EU - MEPs and ministers have struck a deal on a ban on fishing below a depth of 800 meters in the North-East Atlantic. The ban will apply to bottom trawling and would also restrict deep-sea fishing to the area where it took place between 2009 and 2011.
"When the European Commission originally proposed a ban on deep sea fishing, I made the bet that we could reconcile, socio-economic imperatives with environment protection ones, to further the cause of sustainable development. Contrary to claims made by prophets of doom, we have managed to strike a balance between fishing effort and ecology", said rapporteur Isabelle Thomas (S&D, FR).
Parliament's and Council's negotiators agreed on setting a depth limit of 800 metres, so that no deep sea fishing will take place beneath this limit. This new provision will protect the fragile vulnerable marine ecosystems of the deep sea bed.
A separate provision for protecting the Vulnerable Marine Ecosystems (VME) was added to the regulation, whereby for deep sea fishing activities below 400 metres if the quantity of VME indicators (detailed list annexed to the regulation) caught exceeds certain thresholds (defined in the new regulation) the vessel would need to immediately stop all fishing operations and resume only when it has reached an area at least five nautical miles away from the area it encountered VME.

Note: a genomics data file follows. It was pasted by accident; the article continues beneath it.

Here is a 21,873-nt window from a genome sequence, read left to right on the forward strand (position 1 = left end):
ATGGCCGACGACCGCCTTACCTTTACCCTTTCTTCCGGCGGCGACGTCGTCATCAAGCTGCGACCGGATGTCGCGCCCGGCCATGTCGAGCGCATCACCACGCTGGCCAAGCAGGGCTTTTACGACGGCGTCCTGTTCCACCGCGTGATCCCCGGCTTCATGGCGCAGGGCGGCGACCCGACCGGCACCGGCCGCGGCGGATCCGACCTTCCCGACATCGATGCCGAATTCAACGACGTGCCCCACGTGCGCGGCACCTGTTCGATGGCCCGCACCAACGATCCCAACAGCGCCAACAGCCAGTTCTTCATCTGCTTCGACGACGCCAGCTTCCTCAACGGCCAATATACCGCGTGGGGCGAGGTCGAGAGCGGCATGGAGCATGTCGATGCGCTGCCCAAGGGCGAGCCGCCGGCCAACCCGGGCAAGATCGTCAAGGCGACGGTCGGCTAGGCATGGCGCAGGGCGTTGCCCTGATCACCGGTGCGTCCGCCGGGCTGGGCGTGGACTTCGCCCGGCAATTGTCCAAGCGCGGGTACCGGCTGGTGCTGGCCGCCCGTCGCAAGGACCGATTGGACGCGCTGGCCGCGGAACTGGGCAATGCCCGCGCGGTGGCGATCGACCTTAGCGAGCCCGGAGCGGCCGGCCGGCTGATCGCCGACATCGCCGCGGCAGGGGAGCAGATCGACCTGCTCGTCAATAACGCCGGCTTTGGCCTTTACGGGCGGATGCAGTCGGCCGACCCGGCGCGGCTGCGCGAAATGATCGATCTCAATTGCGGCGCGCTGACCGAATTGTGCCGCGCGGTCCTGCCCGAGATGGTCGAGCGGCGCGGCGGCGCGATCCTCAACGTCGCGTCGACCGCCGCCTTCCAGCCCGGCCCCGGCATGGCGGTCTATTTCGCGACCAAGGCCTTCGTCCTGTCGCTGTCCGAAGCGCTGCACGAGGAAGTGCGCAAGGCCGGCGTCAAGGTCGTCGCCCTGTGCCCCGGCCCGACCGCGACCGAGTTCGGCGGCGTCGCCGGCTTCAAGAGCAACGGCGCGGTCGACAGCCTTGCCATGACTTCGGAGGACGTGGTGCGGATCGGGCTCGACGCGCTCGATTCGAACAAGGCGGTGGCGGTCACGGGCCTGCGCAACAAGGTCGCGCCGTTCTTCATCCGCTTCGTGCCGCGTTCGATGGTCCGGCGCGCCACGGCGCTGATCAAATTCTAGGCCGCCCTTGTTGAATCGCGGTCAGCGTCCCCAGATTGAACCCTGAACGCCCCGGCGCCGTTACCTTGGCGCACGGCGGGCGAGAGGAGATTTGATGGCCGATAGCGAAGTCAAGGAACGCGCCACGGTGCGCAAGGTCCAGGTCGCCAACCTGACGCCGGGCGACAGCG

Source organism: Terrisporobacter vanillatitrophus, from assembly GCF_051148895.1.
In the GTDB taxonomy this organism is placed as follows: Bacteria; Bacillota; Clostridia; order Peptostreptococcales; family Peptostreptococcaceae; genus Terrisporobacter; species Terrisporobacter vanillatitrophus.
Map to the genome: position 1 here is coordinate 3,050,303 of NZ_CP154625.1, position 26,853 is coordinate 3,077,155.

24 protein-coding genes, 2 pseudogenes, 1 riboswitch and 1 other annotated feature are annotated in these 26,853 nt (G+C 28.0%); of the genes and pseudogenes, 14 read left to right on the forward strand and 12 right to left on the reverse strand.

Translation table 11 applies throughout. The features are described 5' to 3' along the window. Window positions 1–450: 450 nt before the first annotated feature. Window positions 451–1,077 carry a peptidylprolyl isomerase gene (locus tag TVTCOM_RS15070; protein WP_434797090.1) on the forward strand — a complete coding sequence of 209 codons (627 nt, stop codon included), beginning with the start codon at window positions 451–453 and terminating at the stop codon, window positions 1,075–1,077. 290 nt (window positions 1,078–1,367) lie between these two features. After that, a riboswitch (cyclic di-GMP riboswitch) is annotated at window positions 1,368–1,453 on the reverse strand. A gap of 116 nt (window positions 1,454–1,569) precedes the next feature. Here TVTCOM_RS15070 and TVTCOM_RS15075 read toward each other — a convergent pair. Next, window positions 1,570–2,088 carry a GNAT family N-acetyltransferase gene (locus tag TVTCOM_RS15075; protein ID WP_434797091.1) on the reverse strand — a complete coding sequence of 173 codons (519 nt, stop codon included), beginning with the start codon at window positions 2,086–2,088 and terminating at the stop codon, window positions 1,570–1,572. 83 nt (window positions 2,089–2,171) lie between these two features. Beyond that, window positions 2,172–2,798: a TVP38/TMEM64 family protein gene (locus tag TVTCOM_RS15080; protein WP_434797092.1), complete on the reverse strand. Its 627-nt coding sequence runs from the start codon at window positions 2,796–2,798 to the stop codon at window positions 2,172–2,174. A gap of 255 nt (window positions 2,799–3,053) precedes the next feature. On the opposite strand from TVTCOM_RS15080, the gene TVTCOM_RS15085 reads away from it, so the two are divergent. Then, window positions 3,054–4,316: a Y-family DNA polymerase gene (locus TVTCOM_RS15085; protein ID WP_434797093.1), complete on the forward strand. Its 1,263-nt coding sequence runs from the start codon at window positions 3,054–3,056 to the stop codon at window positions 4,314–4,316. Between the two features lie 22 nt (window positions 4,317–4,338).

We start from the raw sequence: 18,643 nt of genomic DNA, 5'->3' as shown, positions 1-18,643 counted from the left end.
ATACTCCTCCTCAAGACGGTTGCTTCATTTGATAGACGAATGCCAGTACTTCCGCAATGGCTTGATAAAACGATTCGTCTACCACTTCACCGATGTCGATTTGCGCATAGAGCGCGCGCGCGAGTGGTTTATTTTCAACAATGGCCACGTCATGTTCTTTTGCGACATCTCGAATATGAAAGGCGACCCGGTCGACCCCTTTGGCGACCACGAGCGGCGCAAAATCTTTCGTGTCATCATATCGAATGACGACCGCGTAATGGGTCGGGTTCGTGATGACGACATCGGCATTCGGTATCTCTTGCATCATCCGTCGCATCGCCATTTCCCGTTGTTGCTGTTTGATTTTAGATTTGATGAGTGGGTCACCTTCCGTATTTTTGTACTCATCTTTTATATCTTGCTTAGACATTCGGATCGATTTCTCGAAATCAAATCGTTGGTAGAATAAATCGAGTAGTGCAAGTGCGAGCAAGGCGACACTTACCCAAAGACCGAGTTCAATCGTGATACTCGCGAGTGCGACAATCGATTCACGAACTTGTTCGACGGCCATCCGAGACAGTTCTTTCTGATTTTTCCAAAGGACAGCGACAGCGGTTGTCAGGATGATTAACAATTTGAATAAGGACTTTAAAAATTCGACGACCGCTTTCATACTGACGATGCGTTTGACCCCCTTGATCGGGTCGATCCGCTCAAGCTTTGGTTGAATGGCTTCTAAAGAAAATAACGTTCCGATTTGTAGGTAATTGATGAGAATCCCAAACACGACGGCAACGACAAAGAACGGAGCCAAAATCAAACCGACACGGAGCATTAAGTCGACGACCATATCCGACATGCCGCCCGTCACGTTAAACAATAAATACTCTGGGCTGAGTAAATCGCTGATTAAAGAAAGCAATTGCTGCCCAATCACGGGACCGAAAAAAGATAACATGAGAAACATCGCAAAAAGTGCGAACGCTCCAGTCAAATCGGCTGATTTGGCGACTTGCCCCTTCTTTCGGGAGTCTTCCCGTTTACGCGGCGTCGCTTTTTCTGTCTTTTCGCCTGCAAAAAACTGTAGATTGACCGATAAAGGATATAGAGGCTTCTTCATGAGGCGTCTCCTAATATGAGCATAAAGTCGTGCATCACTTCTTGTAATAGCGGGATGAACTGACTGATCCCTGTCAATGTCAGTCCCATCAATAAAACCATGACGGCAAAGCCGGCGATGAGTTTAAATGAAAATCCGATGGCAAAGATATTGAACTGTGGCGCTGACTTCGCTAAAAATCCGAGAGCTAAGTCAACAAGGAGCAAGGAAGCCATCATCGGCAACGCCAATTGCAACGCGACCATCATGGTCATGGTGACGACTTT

Fishing area covered by the new regulation
The EU will freeze the "footprint"-area where deep sea fishing activities took place- in EU waters in the North-East Atlantic to the area where deep-sea fishing took place in 2009-2011. This will apply to vessels targeting deep sea species; i.e. those whose deep sea species catch makes up more than 8 per cent of the total on at least one fishing trip during the year.
Data collection, transparency, observers on board
MEPs inserted stronger transparency safeguards by including obligations to provide public information on EU vessels targeting deep-sea species and to report all catches (fish and vulnerable ecosystems). Member states will also be required to provide information on the location of vulnerable ecosystems (impact assessments) and the EU Commission will assess this data annually and adapt the allowed fishing area accordingly (using implementing acts).
20 per cent of EU vessels will need to have an observer (scientist) on board to ensure the collection of timely and accurate data.
The informal agreement will now need to be endorsed now by Parliament's Fisheries Committee and the Council. The plenary vote is foreseen for November.
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